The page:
In 2018, Senator Jim Bolin tried to hamstring our power to write our own laws by placing on the ballot Amendment X, which would have raised the vote count necessary to amend the South Dakota Constitution from 50%+1 to 55%. South Dakotans rejected this unnecessary measure at the polls.
Representative Jon Hansen (R-25/Dell Rapids) takes a different tack in hampering direct democracy. He proposes House Joint Resolution 5003, which would require that any initiative, constitutional or statutory, that “imposes or increases taxes or fees” or “obligates the state to appropriate funds of ten million dollars or more in any of the first five fiscal years after enactment” receive a 60% vote to pass. HJR 5003 would also authorize the Legislature to adjust that $10M threshold for inflation every year… but the language “as determined by the Legislature” means Hansen and his cronies could adopt any definition of inflation they wanted and swiftly price more initiatives into supermajority-vote territory. (Yes, I am suspicious of this Legislature, and so should you be! We need clear definitions, not Legislative latitude.)
Tying fiscal measures down with high vote thresholds has some precedent in current Legislative practice. Article 12 Section 2 of the South Dakota Constitution requires the Legislature to muster a two-thirds vote to appropriate any money outside of the general budget bill. Article 11 Section 13 (passed by the voters in 1978 53% to 47%) requires a two-thirds majority vote to increase income or property taxes but applies that supermajority rule explicitly and only to the Legislature, not the people.
We have those two-thirds majority vote requirement because (a) South Dakota Republicans have rigged the system to stymie efforts to raise money to pay for good public works and (b) we may have some reasonable concern that crafty legislators rush through bills without much scrutiny (for every bill, there are five or ten that may sail through committee and floor debate and on to the Governor’s desk before I can analyze them) and may use the opaque legislative process to pad their pockets with pork.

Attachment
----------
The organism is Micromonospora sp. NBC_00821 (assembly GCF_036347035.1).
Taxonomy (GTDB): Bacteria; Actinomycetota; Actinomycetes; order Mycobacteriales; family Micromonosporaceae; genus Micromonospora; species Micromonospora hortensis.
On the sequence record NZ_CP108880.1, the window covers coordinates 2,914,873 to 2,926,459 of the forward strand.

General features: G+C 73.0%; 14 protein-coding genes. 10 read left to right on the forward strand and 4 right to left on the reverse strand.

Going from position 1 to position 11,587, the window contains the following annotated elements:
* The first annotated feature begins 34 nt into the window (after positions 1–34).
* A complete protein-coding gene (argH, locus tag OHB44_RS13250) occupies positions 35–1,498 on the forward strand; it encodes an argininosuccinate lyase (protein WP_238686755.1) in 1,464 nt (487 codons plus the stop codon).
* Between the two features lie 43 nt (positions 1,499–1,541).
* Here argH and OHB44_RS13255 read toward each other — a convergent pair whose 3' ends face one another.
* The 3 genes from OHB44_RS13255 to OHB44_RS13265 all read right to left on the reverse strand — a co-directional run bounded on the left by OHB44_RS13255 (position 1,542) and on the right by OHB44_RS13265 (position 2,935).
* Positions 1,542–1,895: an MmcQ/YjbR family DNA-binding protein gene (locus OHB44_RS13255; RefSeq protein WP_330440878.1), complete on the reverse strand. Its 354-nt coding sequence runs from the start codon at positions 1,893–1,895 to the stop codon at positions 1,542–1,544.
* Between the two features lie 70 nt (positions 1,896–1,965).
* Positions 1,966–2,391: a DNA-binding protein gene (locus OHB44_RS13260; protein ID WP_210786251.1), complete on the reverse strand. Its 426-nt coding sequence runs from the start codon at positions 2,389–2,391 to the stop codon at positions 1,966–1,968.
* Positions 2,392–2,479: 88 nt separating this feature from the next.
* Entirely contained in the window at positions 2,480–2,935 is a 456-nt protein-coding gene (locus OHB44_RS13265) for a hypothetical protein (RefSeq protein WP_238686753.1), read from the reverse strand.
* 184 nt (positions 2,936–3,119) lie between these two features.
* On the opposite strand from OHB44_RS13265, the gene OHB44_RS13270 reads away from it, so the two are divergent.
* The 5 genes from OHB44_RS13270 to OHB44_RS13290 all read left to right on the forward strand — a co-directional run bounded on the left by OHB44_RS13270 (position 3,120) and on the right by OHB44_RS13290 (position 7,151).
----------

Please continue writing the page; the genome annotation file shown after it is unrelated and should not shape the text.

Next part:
There’s no rushing or hiding a ballot measure, whether it raises taxes or increases spending by any amount. Proposed initiatives are made public as much as two years before the election. Initiative sponsors have to collect tens of thousands of signatures and submit their signed petitions to the Secretary of State a full year before the vote (I’m still working on that). If someone proposes an initiative that would adopt a nice progressive income tax or spend any state dollars on Medicaid expansion, you can bet that Representative Hansen and his party will grab their megaphones and robocallers and make sure you know about it before you go to the polls. We thus don’t need a higher vote threshold to protect ourselves from any taxing or spending initiative from sneaking past us at the polls.
The only reasons to support Representative Hansen’s HJR 5003 are that (1) you think the people are as sneaky, ignorant, and/or beholden to party bosses as Representative Hansen and his fellow legislators, (2) you are a Republican seeing your party’s influence dwindle and want to be able to maintain your grip on public policy with only 41% support, and (3) you support Hansen and Bolin’s Legislative elitism and want to keep passing incremental restrictions that over time make enacting meaningful change by direct popular vote practically impossible.
I’d rather the Legislature stop HJR 5003 now and spare us the trouble of beating it at the polls. But Hansen’s party happily threw the 55% vote threshold at us in 2018; they’ll gladly give their 60% attack a shot on the 2022 ballot.